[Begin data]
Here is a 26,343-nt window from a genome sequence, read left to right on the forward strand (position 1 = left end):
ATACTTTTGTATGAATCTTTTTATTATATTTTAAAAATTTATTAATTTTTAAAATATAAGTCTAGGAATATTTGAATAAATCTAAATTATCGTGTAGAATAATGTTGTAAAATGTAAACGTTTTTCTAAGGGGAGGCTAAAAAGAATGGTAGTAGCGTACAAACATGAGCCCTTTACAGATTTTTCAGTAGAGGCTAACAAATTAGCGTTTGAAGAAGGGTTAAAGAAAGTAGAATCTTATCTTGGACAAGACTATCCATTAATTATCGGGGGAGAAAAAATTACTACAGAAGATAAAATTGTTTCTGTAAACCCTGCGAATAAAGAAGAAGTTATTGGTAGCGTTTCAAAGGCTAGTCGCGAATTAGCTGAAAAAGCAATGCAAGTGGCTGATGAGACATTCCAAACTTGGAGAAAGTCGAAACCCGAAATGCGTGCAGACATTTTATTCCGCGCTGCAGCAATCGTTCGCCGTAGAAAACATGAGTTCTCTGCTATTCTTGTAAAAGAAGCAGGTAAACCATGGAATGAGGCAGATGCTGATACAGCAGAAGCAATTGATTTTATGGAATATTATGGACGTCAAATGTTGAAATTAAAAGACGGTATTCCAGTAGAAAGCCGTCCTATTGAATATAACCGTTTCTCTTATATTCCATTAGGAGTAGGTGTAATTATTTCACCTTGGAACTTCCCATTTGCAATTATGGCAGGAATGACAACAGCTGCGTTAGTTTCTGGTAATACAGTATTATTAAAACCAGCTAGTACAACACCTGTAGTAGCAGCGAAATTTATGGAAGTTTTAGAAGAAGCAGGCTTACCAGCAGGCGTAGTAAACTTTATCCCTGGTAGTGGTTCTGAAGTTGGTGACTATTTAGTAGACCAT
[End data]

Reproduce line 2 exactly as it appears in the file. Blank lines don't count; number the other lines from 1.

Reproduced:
ATACTTTTGTATGAATCTTTTTATTATATTTTAAAAATTTATTAATTTTTAAAATATAAGTCTAGGAATATTTGAATAAATCTAAATTATCGTGTAGAATAATGTTGTAAAATGTAAACGTTTTTCTAAGGGGAGGCTAAAAAGAATGGTAGTAGCGTACAAACATGAGCCCTTTACAGATTTTTCAGTAGAGGCTAACAAATTAGCGTTTGAAGAAGGGTTAAAGAAAGTAGAATCTTATCTTGGACAAGACTATCCATTAATTATCGGGGGAGAAAAAATTACTACAGAAGATAAAATTGTTTCTGTAAACCCTGCGAATAAAGAAGAAGTTATTGGTAGCGTTTCAAAGGCTAGTCGCGAATTAGCTGAAAAAGCAATGCAAGTGGCTGATGAGACATTCCAAACTTGGAGAAAGTCGAAACCCGAAATGCGTGCAGACATTTTATTCCGCGCTGCAGCAATCGTTCGCCGTAGAAAACATGAGTTCTCTGCTATTCTTGTAAAAGAAGCAGGTAAACCATGGAATGAGGCAGATGCTGATACAGCAGAAGCAATTGATTTTATGGAATATTATGGACGTCAAATGTTGAAATTAAAAGACGGTATTCCAGTAGAAAGCCGTCCTATTGAATATAACCGTTTCTCTTATATTCCATTAGGAGTAGGTGTAATTATTTCACCTTGGAACTTCCCATTTGCAATTATGGCAGGAATGACAACAGCTGCGTTAGTTTCTGGTAATACAGTATTATTAAAACCAGCTAGTACAACACCTGTAGTAGCAGCGAAATTTATGGAAGTTTTAGAAGAAGCAGGCTTACCAGCAGGCGTAGTAAACTTTATCCCTGGTAGTGGTTCTGAAGTTGGTGACTATTTAGTAGACCAT